LITTLE ROCK, Ark.- Preparations were underway at the Little Rock FBI Field Office months before early voting was underway, and special agents helped organize a coordinated statewide effort so that Arkansans can cast their ballots confidently on Election Day.
The FBI spearheaded the effort, opening a command post that operates through November 4, the day after the election.
Special agents working in a number of divisions, including the cyber, counter-terrorism, counter-intelligence, criminal and corruption divisions, have prepared for months.
“We’ve been working over the last several months with headquarters, as well as the Secretary of State here in Arkansas, Department of Homeland Security, as well as other state and local law enforcement partners,” explained Supervisory Special Agent Todd Adams.
Individual states are mainly responsible for their own elections but the FBI works to prevent violations of constitutional rights. Federal election crimes investigated by the FBI fall into three broad categories: voter or ballot fraud, civil rights violations, and campaign finance offenses. Despite that, the FBI works closely with state-and-local agencies to protect the integrity of elections.
“Recently we just did a tabletop with our partners to make sure that we’re doing this as we go, and not on game day,” Adams said. “We’re prepared for this up to the day and we’re going to continue through the election, and we’re going to go to November.”
Other partners include postal inspectors, Department of Homeland Security, Arkansas State Police and local law enforcement agencies.
During the tabletop exercises, officials were given a variety of scenarios agencies could be faced with on Election Day, and planned out responses to those issues.
“[For Example] If there’s any cyber-related issues that we see, a disruption in polling, or if we have voter intimidation of people coming to the polls,” Adams elaborated. “To keep people from voting, or trying to pay people for their votes, or maybe cause confusion of when they can vote or how they can vote.”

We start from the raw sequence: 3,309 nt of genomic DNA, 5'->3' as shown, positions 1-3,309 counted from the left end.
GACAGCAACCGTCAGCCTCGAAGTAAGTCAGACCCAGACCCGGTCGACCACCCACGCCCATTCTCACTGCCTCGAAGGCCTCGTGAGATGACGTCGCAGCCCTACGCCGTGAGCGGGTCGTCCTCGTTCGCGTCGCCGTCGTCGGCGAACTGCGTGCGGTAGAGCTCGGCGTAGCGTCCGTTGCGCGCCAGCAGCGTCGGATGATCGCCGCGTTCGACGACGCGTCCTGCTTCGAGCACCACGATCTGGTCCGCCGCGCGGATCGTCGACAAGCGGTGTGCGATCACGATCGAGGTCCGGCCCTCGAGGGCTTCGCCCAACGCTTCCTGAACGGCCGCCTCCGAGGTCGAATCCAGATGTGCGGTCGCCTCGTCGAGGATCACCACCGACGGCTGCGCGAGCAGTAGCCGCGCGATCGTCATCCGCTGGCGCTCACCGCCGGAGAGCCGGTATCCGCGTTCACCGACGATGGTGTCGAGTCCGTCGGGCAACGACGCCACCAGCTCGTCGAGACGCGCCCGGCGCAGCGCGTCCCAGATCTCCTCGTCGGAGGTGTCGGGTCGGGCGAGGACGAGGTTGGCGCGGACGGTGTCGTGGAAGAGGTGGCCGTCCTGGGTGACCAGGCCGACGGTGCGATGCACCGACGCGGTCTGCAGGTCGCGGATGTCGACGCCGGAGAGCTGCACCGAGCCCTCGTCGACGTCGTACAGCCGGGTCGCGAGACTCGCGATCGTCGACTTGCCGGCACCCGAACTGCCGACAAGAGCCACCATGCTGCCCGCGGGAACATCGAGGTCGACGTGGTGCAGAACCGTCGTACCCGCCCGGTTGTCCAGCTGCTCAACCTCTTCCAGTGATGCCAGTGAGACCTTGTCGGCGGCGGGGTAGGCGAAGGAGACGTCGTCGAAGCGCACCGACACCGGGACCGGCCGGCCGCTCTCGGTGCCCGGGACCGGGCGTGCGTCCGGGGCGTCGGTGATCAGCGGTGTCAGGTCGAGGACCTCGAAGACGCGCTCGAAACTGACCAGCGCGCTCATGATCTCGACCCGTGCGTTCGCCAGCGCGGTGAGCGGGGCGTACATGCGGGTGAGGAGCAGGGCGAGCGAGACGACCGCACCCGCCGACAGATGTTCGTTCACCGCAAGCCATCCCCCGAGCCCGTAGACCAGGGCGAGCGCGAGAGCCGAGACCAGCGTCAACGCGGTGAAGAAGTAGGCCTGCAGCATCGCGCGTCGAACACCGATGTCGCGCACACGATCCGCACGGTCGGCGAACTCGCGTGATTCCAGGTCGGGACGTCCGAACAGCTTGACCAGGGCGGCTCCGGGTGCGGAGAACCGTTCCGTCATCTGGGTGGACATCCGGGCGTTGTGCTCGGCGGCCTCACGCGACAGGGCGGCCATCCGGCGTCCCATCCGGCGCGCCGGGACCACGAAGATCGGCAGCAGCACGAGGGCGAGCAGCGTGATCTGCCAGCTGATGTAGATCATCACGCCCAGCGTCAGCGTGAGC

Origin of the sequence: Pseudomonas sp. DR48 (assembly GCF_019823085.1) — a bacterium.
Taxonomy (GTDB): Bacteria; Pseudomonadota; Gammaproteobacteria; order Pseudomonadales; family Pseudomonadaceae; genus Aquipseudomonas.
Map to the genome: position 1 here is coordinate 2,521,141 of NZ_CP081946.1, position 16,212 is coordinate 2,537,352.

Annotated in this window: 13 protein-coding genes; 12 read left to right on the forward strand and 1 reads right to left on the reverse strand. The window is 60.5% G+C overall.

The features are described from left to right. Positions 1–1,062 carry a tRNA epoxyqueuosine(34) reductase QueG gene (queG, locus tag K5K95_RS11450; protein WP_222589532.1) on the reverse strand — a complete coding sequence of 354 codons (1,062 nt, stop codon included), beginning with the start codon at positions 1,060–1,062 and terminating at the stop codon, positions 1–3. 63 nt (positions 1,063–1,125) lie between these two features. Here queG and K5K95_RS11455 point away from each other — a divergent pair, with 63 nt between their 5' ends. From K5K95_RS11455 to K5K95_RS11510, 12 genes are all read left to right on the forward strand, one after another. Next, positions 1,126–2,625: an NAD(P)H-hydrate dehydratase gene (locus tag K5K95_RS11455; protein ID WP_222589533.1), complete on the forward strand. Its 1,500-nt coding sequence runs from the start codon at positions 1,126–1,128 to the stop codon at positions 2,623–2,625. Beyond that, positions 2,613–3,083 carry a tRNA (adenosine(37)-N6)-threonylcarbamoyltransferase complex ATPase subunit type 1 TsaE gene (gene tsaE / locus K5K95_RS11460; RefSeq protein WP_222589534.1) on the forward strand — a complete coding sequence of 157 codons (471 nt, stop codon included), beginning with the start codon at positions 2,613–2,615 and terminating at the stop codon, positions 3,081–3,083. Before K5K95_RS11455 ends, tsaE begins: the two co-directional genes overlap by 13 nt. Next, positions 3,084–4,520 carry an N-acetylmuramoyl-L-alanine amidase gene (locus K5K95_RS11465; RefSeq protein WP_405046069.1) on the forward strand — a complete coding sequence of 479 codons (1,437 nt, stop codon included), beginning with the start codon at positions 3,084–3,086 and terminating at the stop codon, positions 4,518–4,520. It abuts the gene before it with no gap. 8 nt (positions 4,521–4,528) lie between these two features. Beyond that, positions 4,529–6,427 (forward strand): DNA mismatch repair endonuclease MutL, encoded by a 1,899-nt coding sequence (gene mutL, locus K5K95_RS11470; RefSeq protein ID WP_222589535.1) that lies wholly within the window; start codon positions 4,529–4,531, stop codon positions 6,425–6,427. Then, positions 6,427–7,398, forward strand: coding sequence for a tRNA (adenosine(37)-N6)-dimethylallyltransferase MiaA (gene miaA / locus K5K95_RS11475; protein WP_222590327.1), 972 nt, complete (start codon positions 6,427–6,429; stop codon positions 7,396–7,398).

Some of the tabletop focused on how federal agents could help local partners, for example, were there to be an attack at a polling location, and agents were to act in a support capacity.
The command post was up and running Monday morning prior to Election Day. Agents and other partners field tips and look through online posts that may need investigating.
“That’s where we bring in all the analytical ability, the agents, the experts that are going to be working this,” Adams said. “The election crime coordinators, as well as me as a supervisor. We’re going to be reviewing all the leads that come in.”
One major thing the FBI is on the lookout for is voter intimidation.
“I know there have been reports of people saying, ‘I see you have this sign in your yard. If you vote, if they win this part of the election, then you’re going to pay for it,’” Adams explained.
Adams said that could be a civil rights violation, “If they’re trying to cause you or threaten you harm to vote a certain way, that’s something we’re interested in hearing about.”
Some harm to the American election process isn’t stateside, though. Supervisory Special Agent Ryan Kennedy is focused on foreign counterintelligence. Specifically, foreign countries meddling, trying to cause chaos.
“Governments that are trying to influence our election, or influence the way people are thinking about our elections,” Kennedy said. “We’re seeing it across social media platforms already. The same as we did back in 2016.”
During the 2016 election Americans were warned of Russian interference. The 2020 cycle has seen that interference expand.
“Iran has been a recent player in this arena,” Kennedy said. “They have taken a page clearly from Russia’s playbook. But we’ve really seen them more active during this election cycle.”
The main arena being targeted is the Internet; more specifically, social media.
“Don’t be looking for information that was shared for a friend who knows somebody,” according to Kennedy. “That’s usually a sign that it is a foreign government or a foreign agency trying to influence information.”
In some cases, voters are being told they can cast their ballots over text message or email. Neither of these will be valid methods of voting, and neither will count in the election.
“In terms of social media, people need to be getting information from valid news sources,” Kennedy said. “Whether it’s local news agencies or national agencies. Memes are not valid news sources. News agencies are valid news sources.”
The FBI wants to hear from Arkansans who may experience a violation of their constitutional rights during the election. To report a tip, voters can walk into the Little Rock FBI Field Office at 24 Shackleford W Blvd. in Little Rock, they can call 501-221-9100 or email fbi.gov. The FBI asked that citizens not send tips via social media like Twitter and Facebook.
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